About this Recording
8.660158-59 - SCHOENBERG: Moses und Aron
English  German 

Arnold Schoenberg (1874-1951)
Moses und Aron
(Acts I and II)

Text by the Composer

Moses - Wolfgang Schöne
Aaron - Chris Merritt
Young Girl - Irena Bespalovaite
Young Man - Bernhard Schneider
Another Man / Ephraimite - Michael Ebbecke
Priest - Karl-Friedrich Dürr
First Elder - Ulrich Frisch
Second Elder - Saša Vrabac
Third Elder - Stephan Storck
Invalid Woman - Emma Curtis
Four Naked Virgins - Irena Bespalovaite, Helga Rós Indridadóttir, Naomi Ishizu, Emma Curtis
A Naked Youth - Alois Riedel
Six Solo Voices - Barbara Kosviner, Ilona Wirgler, Ingrid Zielosko, Siegfried Laukner ,Peter Schaufelberger, Saša Vrabac

Stuttgart State Orchestra
Stuttgart State Opera Chorus, Stuttgart State Opera Children's Chorus
(Chorus-master: Michael Alber)
Polish Radio Choir, Kraków (Chorus-master: Marek Kluza)
Roland Kluttig



“Before their ears you shall do wonders”

Like many Jewish artists Arnold Schoenberg, in view of the increasing antisemitism in Germany and Austria in the 1920s and 1930s, found himself brought to a clarification of his relationship with Judaism. In the summer of 1921 an anonymous letter had called upon the then 46-year-old composer to give up his holiday place at Mattsee, a threat that was to end in the systematic destruction of his position in musical life and his expulsion into American exile. This break in his life marks also the beginning of his work on the theme of Moses, discernible from 1922. He himself in 1933 returned to the faith of Moses, which he had left in 1898 in favour of Lutheranism.

The opera Moses and Aaron, written in these years of upheaval between 1928 and 1932, remained unfinished: of the three planned acts (I. Calling, II. The Golden Calf, III. Aaron's Death) the first two were completed, of the third there exist several unfortunately unfinished attempts at a text by Schoenberg himself, who here, as already in his 'drama with music' Die glückliche Hand (The Fortunate Hand) and the oratorio Die Jakobsleiter (Jacob's Ladder), was his own librettist. Nevertheless it must be seen as the composer's 'fragmentary masterpiece'. This assessment of the opera is not only because it is his most comprehensive score, but also because it represents the climax of his association with the dodecaphonic method of composition, described by Schoenberg himself as 'a method of composition with twelve notes related only to each other'. Schoenberg himself declared with some pride: 'I could even base a whole opera, Moses and Aaron, on a single tone-row' (Composition with Twelve Notes).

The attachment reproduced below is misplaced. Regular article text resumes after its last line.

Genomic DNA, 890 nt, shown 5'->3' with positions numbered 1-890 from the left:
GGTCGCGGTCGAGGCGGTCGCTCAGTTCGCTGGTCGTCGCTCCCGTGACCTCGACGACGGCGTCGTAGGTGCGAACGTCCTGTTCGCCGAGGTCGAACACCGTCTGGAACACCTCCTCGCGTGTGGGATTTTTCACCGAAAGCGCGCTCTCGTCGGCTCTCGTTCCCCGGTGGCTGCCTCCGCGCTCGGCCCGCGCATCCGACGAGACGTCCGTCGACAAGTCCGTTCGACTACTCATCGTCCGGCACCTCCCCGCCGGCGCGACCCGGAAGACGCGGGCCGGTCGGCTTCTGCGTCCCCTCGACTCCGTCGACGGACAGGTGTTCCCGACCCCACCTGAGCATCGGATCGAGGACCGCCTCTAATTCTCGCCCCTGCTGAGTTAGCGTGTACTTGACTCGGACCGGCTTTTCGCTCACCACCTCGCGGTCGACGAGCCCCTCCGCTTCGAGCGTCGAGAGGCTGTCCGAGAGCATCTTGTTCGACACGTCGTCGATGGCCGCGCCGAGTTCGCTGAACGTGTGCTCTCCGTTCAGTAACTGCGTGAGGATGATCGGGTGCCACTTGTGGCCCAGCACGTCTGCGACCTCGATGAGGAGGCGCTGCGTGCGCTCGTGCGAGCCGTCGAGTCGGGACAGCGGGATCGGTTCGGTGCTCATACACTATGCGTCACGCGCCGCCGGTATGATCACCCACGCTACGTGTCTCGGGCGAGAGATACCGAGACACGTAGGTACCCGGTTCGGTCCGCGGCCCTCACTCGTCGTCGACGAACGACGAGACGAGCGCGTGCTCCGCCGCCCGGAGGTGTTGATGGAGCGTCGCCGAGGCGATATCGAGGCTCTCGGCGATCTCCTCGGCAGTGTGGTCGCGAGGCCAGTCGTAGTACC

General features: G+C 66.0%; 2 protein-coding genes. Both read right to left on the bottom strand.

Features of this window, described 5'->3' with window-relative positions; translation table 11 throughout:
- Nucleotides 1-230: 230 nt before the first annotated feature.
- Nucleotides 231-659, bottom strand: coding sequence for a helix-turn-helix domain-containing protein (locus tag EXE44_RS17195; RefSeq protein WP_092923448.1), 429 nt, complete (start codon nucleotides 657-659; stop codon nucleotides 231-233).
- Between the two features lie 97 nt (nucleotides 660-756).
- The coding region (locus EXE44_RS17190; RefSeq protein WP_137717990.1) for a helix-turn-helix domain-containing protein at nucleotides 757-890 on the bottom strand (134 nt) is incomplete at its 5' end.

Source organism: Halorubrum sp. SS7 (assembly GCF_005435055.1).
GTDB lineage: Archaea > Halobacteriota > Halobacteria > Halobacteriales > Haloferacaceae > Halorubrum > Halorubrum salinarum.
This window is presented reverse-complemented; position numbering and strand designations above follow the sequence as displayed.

The principle of integral musical construction, the fact that all the musical forms of the opera are generated from one and the same basic tone-row, demanded a very specific method of dramatic composition. It draws its figures and motifs from the biblical Book of Exodus, the foundation myth of the Jewish people, yet avoids a directly programmatic representation of the antagonism that gives the narrative its structure: the freeing of God's chosen people from its enslavement under the Egyptian idolaters. A comparison with other contemporary adaptations makes this clear. Paul Dessau's oratorio Haggadah (1936) comes to mind, with a text by Max Brod, and Kurt Weill's Weg der Verheissung (text by Franz Werfel, 1934/35, first performed in 1937 in New York as The Eternal Road). These works show in the image of Egyptian slavery a comparison with the unprecedented level of oppression and persecution of the Jews in Hitler's Germany. In remembering the biblical exodus into the promised land they seek hope for the present. Schoenberg on the other hand takes no account of the 'drama' of the exodus and with it the relationship of the Jews to their oppressors. These themes, as well as their political implications, Schoenberg dealt with separately in his play Der biblische Weg (The Biblical Way) (1922-27). In the opera Schoenberg's objective is to represent the personality clashes between the individual characters of Moses, Aaron and the people, and, because of the religio-philosophical positioning of the opera, there are no direct references to the historical present.